). But language choice isn't even that important, just pick any big high-level language and never look back! Many of the skills you learn (even in MMF) are universal. Languages are just tools and it's what you do with them that matters. Eventually you'll become an excellent programmer as long as you do some kind of programming that is fun
and somewhat challenging
One thing I would strongly recommend is to learn some basic git
(or some other version control system, but git is the shit!).
Among other things, git makes it incredibly easy to make intelligent backups of your projects as you work on them. So if you mess something up or introduce a bug somewhere, you can revert your changes or find the exact commit where the bug was introduced. Git also helps you keep track of the changes you've made since the last commit (backup), so that you get an overview the effects your current changes are having. You can also create different "branches" of the project, so you can have an experimental branch that doesn't mess up the basic project. As the grand finale: Git doesn't add any extra complexity, it just places a hidden folder in the base-directory of your projects.
Git also makes it easy to keep all your code synced between all your computers, using for example github
(which is awesome) or bitbucket
(which has unlimited private repos).
Additionally git (or some version control) is an absolute must when collaborating with other people. You'll easily become the king of your anthill if you are the local git-wizard.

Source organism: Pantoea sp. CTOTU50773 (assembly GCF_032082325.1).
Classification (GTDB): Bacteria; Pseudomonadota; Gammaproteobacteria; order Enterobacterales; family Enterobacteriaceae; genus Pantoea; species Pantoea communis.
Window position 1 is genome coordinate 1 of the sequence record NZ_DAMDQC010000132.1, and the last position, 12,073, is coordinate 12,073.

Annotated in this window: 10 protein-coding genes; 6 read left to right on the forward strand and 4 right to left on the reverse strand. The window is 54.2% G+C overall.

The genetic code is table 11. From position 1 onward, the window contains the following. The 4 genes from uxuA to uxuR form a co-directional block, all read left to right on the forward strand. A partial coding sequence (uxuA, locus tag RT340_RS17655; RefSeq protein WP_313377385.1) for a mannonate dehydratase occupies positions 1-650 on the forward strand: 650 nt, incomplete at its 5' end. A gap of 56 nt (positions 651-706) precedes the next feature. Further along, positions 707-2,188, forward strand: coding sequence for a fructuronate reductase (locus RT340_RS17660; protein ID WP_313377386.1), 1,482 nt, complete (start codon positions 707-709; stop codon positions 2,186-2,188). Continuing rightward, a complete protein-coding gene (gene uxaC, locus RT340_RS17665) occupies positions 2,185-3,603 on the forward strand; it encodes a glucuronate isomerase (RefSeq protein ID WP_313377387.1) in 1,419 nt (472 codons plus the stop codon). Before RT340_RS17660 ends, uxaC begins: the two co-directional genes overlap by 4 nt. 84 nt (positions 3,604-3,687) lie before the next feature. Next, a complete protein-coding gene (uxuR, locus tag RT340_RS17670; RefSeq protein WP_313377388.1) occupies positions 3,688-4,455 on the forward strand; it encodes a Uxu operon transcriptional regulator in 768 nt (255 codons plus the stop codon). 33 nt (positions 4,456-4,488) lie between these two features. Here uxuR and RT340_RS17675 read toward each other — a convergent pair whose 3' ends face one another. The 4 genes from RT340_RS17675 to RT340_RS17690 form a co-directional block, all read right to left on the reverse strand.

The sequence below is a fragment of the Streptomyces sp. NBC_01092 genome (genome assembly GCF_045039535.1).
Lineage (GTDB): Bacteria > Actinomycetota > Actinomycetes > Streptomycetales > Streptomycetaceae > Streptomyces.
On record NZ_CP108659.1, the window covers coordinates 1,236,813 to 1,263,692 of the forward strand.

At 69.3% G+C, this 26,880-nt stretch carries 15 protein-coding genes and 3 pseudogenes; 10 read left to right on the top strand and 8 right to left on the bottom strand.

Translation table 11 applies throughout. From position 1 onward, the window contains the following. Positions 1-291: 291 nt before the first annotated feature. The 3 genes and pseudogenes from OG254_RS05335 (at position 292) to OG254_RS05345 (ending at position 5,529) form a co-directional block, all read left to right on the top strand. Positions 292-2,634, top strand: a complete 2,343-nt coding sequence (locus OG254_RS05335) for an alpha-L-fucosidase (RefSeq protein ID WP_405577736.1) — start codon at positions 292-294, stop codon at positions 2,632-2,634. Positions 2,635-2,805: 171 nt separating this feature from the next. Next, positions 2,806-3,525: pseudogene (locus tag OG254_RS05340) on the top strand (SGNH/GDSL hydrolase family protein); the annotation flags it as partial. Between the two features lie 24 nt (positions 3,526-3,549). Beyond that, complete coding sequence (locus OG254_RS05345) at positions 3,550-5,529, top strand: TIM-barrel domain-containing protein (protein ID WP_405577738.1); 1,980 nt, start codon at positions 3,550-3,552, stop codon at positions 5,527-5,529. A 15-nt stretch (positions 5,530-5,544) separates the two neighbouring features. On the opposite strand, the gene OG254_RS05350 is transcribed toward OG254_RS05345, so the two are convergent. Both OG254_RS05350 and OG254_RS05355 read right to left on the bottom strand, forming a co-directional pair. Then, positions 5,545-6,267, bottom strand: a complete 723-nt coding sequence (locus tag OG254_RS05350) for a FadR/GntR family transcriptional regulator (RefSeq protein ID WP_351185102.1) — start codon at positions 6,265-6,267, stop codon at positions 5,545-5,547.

Git is easiest to use from a command line, because most online instructions are written for the command line. But it's also possible to use the (somewhat incomplete) egit plugin for Eclipse
. I started by using a combination of the plugin and command line, but now I only use the command line.
More on git:
Official site: http://git-scm.com/
Online books, pick one and read the first half:http://book.git-scm.com/http://progit.org/book/
Good reference in the form of a tutorial: http://gitref.org/
Github also has lots of goodies at: http://help.github.com/
They have easy-to-follow guides, especially for using git with a remote server. While git works great locally on your computer, it is also nice to use in combination with a server (like github or bitbucket)
A good way to learn Java and git is to get engaged in a social github project (github is designed to be social and interactive). For example Catacomb Snatch (originally by Mojang) has a fork on github that has a big focus on helping new people getting started:https://github.com/Maescool/Catacomb-Snatch/wiki